If the magical days of childhood are as universal as we remember and believe then that might be a clue to the origins and possible success of It’s Like Toys in Here.
The Detroit Artist Market’s new show, running Jan. 16 – Feb. 14, allows four artists from three generations to look through nostalgia and show the public what they see in their childhoods.
Those who venture to the show will get a glimpse at what childhood curiosity means to each of the four artists … Andy Malone, Mary Fortuna, Shaina Kasztelan, and the late Matthew Blake. The varied styles show the common experience of childhood not only from the vantage point of the four artists but from the three generations … Baby Boomers, Gen-X, and Gen-Y.
The nostalgic trip is achieved through multiple art styles .., 2-D, 3-D and instillation art, which includes art embedded with pop culture icons, nostalgic images from childhood, and dream-like creatures.
While the name may give the idea that the showing is just artists pining over the trinkets of youth that is not the case. Toys are only a part of the idea. The ideas linked to toys are the bigger picture, hopefully conjuring up ideas and memories of childhood curiosity and spirit of play along with the storytelling and mediating associated with toys. Serious themes displayed with playful interface and fun aesthetics.
Among the artists on display is the late Matthew Blake, who died at the age of 43, and was a long-time supporter of Detroit. Aside from being an artist and musician, he renovated homes in the area and mentored inner-city youth. He studied industrial design at the College of Creative Studies and had his work shown in New York, Atlanta, and Tokyo.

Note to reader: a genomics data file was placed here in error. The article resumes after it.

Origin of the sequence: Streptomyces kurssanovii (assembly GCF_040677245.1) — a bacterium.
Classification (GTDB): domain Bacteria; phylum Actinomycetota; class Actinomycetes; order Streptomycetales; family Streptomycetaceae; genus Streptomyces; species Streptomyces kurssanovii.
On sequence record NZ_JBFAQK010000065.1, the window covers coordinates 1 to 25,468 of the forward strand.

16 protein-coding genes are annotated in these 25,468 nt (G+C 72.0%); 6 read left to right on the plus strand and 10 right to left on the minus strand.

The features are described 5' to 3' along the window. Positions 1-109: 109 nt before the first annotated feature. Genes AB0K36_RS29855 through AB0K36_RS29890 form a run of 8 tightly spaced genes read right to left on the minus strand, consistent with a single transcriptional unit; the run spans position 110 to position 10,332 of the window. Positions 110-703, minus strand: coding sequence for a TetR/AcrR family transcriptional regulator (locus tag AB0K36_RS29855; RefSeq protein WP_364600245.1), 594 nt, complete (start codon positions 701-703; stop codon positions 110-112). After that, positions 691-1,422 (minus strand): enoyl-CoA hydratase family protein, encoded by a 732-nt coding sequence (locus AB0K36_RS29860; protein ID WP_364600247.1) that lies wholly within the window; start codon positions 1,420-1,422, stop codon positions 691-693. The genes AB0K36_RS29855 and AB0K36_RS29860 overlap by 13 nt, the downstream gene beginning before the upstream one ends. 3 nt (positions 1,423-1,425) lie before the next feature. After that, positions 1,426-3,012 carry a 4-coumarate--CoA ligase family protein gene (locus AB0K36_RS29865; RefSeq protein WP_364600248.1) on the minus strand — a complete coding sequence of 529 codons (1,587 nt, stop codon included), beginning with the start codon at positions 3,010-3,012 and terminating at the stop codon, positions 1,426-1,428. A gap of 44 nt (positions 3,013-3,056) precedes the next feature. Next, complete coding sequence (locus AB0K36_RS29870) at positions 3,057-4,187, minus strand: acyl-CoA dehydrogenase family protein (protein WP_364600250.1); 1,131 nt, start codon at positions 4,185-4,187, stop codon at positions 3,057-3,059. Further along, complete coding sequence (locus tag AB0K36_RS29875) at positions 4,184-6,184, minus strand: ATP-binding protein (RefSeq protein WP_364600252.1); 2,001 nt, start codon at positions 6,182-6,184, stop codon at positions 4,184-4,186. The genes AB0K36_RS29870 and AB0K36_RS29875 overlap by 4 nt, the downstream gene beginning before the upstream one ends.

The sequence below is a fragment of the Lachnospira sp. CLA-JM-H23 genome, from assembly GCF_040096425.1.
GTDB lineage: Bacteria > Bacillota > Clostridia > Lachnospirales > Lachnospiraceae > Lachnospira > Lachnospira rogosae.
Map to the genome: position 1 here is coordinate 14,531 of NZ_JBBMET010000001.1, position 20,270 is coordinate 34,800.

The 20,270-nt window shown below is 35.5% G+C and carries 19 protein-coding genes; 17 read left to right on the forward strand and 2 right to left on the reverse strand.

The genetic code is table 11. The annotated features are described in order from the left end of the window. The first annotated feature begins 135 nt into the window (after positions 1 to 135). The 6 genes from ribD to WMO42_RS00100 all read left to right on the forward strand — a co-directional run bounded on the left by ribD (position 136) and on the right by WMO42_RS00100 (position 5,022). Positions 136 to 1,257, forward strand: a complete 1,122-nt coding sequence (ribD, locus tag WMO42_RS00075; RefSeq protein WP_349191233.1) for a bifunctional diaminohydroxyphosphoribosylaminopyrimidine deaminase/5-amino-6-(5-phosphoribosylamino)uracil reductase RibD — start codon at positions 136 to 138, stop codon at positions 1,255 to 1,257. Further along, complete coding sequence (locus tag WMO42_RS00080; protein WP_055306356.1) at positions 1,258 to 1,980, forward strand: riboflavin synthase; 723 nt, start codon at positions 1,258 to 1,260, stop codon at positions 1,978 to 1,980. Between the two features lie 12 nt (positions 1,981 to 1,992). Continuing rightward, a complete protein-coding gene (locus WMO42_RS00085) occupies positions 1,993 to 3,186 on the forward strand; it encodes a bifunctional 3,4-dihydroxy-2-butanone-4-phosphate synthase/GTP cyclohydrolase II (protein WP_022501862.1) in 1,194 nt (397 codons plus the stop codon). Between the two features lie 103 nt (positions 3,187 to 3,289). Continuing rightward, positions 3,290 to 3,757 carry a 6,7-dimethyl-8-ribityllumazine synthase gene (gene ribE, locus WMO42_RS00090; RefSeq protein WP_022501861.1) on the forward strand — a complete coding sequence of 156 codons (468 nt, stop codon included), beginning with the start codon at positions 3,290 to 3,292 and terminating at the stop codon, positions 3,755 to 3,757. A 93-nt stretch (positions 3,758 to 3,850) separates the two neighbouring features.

Andy Malone is known for his whimsical machines, board games and drawings, which have been shown in over thirty exhibitions since 1995. Two of Andy’s mini golf holes were displayed on the lawn of the Detroit Institute of Arts (DIA) as part of their grand re-opening gala in the summer/fall of 2007. He holds a Bachelor of Architecture degree from the University of Detroit Mercy and has worked in the exhibit and custom furniture industry.
Puppets and dolls are the most eye catching thing to be said about Mary Fortuna’s work. Active in the Detroit art scene for more than a quarter of a decade, Fortuna’s work has been seen all over Michigan. The unique style has also been appreciated overseas, including Germany, China, and the Czech Republic.
The youngest of the group Shaina Kasztelan graduated from the College of Creative studies in 2012. However, she has been exposing her art all over Metro Detroit since 2009. In 2013, Kasztelan was published in Cranbrook Institute of Arts & North End Studios’ Navel.
Nostalgia will collide head on with present day, as the visions of four artist channel their own youth for the interested viewers.
The opening reception begins at 6:00 pm at The Detroit Artists Market on Jan.16 but you can take in the exhibit for the next month.